Helen Rosner and I must be kindred spirits. I once had 320 cookbooks. I got rid of most of the basic recipe books, but I kept those I love. My favorite cookbook would be 5 pages telling a story of how the recipe came into being then a list of ingredients and general instructions.
Why not add the extra little bit and make a Stuffing Waffle Hot Brown. Add a couple pieces of bacon and tomato and you're there.
I agree with all of the other Southerners here. No sugar in cornbread. I have had the cornbread at Husk and this recipe turns out practically the same result. Just make sure to have the skillet frighteningly hot when adding the bacon fat and batter.
I would probably go with the previously mentioned Joy of Cooking or Julia and Jacques Cooking at Home by Child and Pepin. That one is a fantastic book for teaching the basics of cooking through simple everyday recipes. Plus there's a video series for the whole thing too.
I learned to make gumbo post Paul Prudhomme. I remember reading and hearing rules like, "Good gumbo should be the color of a swamp" and "File, roux, okra - choose two, never use three." So when I make gumbo it has dark brown roux and file powder. It definitely looks like a swamp when it's done.
And as BanannaP warns above, be careful around a pot of roux. It is WAY hotter than boiling water, and it sticks to almost anything.
A very good list. I agree the H&F burger is overhyped at the restaurant, but it is one of the best things to have at Turner Field. They sell way more than 24 without the bullhorn and bells.
I'm reminded of Bill Buford's Heat and his description of the pasta water near the end of a shift at one of Batali's restaurants. Buford declared the last dishes out of the kitchen to be the best. Thanks for the through test.
What about dry ice in vodka? It's not as cold as liquid nitrogen, but it's much colder than vodka from the freezer. It's also easily found and somewhat affordable.
Hurdles?! How do you ever get past the starting line? I think I manage to scoot on one knee more than even trying to run.
Sugar Bear suavely selling Sugar Crisp definitely remains stuck in my head.
However, I really want to know what was going on in the ad agency the day they created the campaign for Kellog's Big Mixx cereal.
Ramen week is killing me. I seem to want ramen every night now. At least my kitchen is smelling good with all the simmering broth.
Stirred in with a little sugar is my normal method. If I'm trying something new, I'll try it straight up, no sugar, crema and all.
Many thanks for avoiding the Serious Eats favorite Slideshow format.
It doesn't work on my Palm Pilot PDA. Oh wait, it's not 1995. With almost all apple devices on the latest OS, but many Android devices using older versions of the OS I see why Apple would be the first choice. It will get to other OS soon enough. For now, iPad it is.
I definitely qualify as a geek. My caffè armamenti:
FrancisFrancis X5 espresso machine
CBTL Americano pod single serve espresso/drip machine in my office
Cuisinart drip maker
Nissan Thermos Bottle Drip Filter
2 Moka pots
La Pavoni grinder
At home I usually use the FrancisFrancis with Counter Culture Espresso Toscano, but the Hario is quickly replacing everything else for drip coffee. The CBTL gets a workout in my office. It seems everyone prefers that to the blah drip that's available.
I know what I'll be making for my Dad's birthday this year. The man can live off of cornbread and buttermilk. A milkshake made of those things seems to be the perfect dessert for him.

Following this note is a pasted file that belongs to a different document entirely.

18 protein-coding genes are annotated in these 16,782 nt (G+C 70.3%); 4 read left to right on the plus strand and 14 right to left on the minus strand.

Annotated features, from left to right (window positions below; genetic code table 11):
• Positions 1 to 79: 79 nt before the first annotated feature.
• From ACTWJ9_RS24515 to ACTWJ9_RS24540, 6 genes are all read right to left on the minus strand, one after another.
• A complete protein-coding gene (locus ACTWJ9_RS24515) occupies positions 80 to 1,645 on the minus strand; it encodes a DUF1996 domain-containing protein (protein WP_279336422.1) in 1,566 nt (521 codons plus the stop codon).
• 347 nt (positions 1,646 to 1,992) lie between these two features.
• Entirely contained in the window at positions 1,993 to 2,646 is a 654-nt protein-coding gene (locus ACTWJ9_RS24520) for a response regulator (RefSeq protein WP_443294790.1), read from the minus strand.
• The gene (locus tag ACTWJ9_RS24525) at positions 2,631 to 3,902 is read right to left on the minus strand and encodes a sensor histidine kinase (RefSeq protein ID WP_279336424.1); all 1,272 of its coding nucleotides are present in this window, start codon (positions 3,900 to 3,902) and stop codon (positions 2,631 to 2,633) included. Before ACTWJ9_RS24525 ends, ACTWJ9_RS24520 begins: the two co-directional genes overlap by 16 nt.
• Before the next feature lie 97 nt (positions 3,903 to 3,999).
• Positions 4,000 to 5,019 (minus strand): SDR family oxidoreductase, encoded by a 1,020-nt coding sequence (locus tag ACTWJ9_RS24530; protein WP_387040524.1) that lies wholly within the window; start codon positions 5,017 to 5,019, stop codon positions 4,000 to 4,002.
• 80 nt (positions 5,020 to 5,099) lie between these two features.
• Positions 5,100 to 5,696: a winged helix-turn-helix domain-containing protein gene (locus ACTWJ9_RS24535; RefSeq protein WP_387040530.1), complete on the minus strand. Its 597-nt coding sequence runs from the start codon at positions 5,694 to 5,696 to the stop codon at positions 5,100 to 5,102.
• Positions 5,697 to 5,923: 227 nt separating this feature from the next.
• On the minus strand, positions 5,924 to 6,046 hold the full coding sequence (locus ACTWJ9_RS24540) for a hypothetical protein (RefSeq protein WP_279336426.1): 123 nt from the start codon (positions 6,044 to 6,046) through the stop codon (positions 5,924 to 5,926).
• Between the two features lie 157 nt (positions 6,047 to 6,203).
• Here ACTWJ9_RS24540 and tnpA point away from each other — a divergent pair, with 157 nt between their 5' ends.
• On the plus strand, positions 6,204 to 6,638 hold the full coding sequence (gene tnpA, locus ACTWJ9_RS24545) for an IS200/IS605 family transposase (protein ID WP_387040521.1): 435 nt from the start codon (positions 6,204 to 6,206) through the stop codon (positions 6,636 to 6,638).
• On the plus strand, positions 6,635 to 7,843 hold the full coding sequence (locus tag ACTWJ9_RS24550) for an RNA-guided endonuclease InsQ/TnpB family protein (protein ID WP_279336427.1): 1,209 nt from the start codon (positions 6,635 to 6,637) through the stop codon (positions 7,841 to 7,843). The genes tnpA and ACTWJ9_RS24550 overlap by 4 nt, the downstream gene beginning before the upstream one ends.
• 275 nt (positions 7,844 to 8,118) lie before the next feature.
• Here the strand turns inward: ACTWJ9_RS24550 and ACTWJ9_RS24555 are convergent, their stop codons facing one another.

Bread is becoming a necessary ingredients in my salads. I love fattoush, panzanella or even just plain buttery croutons in a green salad.
Thanks for these columns Meister. I learn something new in every one. I will be trying the iced americano soon. I'll try the sidecar at home before I nicely ask a not so busy, competent barista for one.
I use my Mom's method. Assembe the sandwich. Lightly coat the outer sides of bread in mayonnaise instead of butter. Cook in a cast iron skillet over medium heat. Press the sandwich often. Maybe it only works with Duke's mayo due to the lack of sugar. I can see other mayos burning too easily.
Caffè italiano all the way for me. Take a break specifically for coffee. Stop what you're doing, go get (or make) an espresso. Enjoy it for that moment, then back to whatever you're doing. It makes taking on an arduous task so much easier. Get away for a moment or two and focus on something besides work. Espresso is perfect for that.
I agree with ag3208. I love Vietnamese/Thai iced coffee with condensed milk. I found a Vietnamese drip maker in an Asian market for a couple of dollars. Pour a shot of condensed milk into a mug and brew right into the mug. Add ice and pour the whole thing into a travel cup or even a plastic bag with a straw.
Why is quoting pH obnoxious? I wish more bottles would have a detailed label like the one pictured. Alcohol percentage can only give you a glimpse into a wine. pH/Acidity sugar/brix can really give one an idea of what to expect in a wine.
I often cook at friend's houses. One such family decided to go vegan late last year. They invited several other friends over one night, and I was to cook. I managed to put together a great vegan meal. At the end of the night, the hosts said to the others, "what did you think of the vegan food?" The guests had never realized it was vegan. They loved everything. Even the die hard meat and potatoes guy loved the food. You're definitely right. With a little planning, shopping and effort in the kitchen, vegan food is delicious.
I have always thought coffee should taste like coffee. Any other flavored beverage associated with coffee should go by another name. Maybe cafzlenut drink or hot vanifee. Then I could order coffee and get coffee.
Charleston, where the pronunciation of Huguenot is most definitely not French.